Mice exposed to polluted air had fewer spines in parts of the hippocampus, shorter dendrites and overall reduced cell complexity.
"Previous research has shown that these types of changes are linked to decreased learning and memory abilities," said Nelson.
In other studies, several of the co-authors of this study from the Davis research center found that chronic exposure to polluted air leads to widespread inflammation in the body, which is linked to a variety of health problems in humans, including depression. This new study found evidence that this low-grade inflammation is evident in the hippocampus.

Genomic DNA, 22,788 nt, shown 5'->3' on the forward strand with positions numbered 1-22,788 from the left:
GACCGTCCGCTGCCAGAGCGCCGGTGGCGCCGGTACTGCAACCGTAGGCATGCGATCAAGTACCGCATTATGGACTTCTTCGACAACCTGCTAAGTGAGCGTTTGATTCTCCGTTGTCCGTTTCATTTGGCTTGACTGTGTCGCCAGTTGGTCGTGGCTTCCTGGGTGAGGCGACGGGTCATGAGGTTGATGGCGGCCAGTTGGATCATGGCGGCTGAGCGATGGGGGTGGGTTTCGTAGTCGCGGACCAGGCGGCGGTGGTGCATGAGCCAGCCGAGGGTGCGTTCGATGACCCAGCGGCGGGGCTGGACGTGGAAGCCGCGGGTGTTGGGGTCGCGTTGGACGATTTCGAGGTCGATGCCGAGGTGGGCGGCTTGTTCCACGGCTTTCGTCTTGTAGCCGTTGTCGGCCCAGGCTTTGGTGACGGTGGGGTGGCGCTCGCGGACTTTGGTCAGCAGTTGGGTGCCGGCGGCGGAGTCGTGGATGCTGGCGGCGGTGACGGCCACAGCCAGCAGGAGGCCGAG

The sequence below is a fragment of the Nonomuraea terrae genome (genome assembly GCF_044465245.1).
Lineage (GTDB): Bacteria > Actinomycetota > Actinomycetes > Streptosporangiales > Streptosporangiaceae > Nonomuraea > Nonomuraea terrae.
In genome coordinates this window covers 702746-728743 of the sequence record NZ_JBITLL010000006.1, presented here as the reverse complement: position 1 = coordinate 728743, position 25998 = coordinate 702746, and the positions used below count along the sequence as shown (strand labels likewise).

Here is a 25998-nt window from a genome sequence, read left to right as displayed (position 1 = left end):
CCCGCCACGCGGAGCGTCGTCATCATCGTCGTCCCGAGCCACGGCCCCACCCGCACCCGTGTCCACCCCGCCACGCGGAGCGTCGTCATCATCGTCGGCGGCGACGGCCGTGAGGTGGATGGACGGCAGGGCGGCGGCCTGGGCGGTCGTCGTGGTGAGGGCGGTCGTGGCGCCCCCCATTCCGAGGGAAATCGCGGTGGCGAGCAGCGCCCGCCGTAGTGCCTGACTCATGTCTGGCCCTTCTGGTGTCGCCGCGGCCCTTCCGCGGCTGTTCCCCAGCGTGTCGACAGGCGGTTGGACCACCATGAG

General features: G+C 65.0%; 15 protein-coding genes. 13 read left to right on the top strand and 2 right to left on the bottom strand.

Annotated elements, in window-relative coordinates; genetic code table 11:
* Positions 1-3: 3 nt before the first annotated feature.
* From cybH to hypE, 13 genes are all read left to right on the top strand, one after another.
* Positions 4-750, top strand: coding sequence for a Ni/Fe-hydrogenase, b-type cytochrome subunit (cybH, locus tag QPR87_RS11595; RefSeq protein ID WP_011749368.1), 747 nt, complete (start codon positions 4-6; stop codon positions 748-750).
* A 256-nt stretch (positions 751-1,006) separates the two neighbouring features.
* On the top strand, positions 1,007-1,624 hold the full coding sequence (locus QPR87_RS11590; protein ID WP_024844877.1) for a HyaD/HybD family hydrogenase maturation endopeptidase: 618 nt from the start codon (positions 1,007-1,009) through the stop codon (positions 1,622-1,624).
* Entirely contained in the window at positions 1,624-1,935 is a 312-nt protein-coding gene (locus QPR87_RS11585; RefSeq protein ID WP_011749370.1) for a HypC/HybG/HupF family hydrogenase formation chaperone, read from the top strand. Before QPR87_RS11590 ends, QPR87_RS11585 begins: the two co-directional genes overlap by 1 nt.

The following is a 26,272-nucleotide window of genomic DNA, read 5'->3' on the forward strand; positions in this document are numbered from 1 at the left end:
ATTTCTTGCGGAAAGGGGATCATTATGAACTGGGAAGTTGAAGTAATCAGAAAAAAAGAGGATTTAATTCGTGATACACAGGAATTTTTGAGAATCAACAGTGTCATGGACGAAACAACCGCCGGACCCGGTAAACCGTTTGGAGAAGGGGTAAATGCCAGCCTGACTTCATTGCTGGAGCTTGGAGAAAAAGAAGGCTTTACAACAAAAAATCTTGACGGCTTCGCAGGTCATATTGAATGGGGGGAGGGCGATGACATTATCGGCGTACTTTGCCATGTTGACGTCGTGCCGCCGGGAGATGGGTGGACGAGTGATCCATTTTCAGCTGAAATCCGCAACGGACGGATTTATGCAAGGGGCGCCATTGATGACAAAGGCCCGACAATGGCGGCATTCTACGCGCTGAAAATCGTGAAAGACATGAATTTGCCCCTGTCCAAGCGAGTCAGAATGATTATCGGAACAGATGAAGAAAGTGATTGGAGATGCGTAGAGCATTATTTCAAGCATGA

In mice that breathed the polluted air, chemical messengers that cause inflammation called pro-inflammatory cytokines were more active in the hippocampus than they were in mice who breathed the filtered air.
"The hippocampus is particularly sensitive to damage caused by inflammation," Fonken said.
"We suspect that the systemic inflammation caused by breathing polluted air is being communicated to the central nervous system."
|Contact: Laura Fonken|
Ohio State University